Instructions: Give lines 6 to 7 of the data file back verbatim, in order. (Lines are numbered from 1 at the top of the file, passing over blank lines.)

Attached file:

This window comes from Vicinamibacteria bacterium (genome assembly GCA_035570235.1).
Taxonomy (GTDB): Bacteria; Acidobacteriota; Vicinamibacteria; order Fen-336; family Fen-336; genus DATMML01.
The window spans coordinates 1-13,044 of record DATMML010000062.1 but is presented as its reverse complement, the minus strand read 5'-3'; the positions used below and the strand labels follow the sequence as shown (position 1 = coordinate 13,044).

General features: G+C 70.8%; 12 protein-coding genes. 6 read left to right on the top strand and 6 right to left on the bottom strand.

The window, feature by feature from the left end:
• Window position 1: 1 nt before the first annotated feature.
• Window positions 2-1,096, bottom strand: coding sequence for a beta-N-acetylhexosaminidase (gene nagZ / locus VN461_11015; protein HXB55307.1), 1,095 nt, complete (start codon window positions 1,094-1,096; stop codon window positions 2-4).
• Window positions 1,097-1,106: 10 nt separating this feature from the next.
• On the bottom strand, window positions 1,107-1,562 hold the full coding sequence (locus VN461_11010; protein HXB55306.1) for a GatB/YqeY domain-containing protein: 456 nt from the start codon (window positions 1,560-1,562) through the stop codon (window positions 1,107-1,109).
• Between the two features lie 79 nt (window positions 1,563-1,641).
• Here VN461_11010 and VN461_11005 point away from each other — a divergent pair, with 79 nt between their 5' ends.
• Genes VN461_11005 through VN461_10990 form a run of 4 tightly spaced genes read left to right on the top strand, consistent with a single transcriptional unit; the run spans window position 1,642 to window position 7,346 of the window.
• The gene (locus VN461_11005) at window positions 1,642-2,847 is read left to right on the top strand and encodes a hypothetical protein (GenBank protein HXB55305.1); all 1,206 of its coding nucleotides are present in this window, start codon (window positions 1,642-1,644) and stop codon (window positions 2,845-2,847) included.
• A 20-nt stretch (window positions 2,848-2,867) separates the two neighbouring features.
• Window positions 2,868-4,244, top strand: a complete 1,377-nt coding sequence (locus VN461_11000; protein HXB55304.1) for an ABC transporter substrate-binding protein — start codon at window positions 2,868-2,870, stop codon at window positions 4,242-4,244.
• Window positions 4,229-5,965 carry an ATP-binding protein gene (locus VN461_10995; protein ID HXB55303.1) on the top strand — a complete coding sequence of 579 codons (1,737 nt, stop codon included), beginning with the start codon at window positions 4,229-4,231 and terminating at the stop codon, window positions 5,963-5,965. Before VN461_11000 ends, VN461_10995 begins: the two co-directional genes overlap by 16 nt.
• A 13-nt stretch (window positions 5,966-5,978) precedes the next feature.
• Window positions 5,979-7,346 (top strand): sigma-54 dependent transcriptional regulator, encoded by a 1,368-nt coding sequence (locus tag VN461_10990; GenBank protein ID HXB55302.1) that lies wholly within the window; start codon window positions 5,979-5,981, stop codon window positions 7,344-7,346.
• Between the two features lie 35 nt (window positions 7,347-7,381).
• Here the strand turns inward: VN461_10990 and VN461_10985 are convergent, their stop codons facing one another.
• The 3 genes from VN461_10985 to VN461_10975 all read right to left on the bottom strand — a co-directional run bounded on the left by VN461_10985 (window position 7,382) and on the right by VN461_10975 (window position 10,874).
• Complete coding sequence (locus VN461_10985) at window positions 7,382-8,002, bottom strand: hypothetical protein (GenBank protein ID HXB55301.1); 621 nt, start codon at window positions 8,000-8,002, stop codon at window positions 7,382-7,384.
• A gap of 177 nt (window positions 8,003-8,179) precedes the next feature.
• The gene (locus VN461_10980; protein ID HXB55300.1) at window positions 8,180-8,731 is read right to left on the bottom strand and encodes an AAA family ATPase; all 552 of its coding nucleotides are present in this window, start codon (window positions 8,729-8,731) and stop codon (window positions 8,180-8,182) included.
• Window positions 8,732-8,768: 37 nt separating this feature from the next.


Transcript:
• Window position 1: 1 nt before the first annotated feature.
• Window positions 2-1,096, bottom strand: coding sequence for a beta-N-acetylhexosaminidase (gene nagZ / locus VN461_11015; protein HXB55307.1), 1,095 nt, complete (start codon window positions 1,094-1,096; stop codon window positions 2-4).